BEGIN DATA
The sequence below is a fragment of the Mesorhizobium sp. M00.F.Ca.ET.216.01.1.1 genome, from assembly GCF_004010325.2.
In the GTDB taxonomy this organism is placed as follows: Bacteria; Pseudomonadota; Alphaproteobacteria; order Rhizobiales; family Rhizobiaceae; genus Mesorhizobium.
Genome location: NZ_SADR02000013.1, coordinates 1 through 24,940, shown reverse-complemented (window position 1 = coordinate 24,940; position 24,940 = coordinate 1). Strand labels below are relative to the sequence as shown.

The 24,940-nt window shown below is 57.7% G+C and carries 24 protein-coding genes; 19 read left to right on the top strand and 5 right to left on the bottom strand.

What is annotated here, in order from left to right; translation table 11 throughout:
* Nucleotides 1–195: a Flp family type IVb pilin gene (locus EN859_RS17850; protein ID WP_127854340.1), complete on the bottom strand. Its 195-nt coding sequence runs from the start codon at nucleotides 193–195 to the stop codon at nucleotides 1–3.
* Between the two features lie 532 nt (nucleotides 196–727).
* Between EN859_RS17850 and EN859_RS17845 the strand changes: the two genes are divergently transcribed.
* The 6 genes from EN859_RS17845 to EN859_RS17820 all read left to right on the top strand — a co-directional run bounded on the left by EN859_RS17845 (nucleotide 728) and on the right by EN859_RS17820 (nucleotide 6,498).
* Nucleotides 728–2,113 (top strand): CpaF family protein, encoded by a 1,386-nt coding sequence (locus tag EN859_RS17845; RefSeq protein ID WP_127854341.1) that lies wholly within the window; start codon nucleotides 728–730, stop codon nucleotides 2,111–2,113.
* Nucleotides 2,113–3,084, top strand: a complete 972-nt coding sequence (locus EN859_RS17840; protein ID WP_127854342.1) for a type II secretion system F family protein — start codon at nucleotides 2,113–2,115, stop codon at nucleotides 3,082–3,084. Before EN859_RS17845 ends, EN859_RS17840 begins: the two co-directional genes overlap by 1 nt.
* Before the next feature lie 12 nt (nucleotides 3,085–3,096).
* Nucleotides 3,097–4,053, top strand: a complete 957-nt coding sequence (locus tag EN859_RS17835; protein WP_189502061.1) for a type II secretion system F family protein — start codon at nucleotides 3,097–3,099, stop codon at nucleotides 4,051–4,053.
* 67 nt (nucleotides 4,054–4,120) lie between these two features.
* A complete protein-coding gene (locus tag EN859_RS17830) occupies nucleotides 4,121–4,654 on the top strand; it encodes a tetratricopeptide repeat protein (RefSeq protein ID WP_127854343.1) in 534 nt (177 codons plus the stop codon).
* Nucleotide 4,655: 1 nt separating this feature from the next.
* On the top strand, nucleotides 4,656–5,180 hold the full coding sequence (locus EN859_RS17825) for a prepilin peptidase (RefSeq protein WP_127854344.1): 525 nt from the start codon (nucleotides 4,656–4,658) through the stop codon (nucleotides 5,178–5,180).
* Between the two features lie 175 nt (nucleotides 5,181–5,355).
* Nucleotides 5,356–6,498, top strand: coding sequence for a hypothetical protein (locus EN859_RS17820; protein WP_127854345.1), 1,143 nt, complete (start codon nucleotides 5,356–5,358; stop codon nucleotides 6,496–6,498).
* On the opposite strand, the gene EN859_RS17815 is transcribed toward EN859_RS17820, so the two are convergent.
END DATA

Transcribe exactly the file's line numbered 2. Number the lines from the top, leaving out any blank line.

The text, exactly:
In the GTDB taxonomy this organism is placed as follows: Bacteria; Pseudomonadota; Alphaproteobacteria; order Rhizobiales; family Rhizobiaceae; genus Mesorhizobium.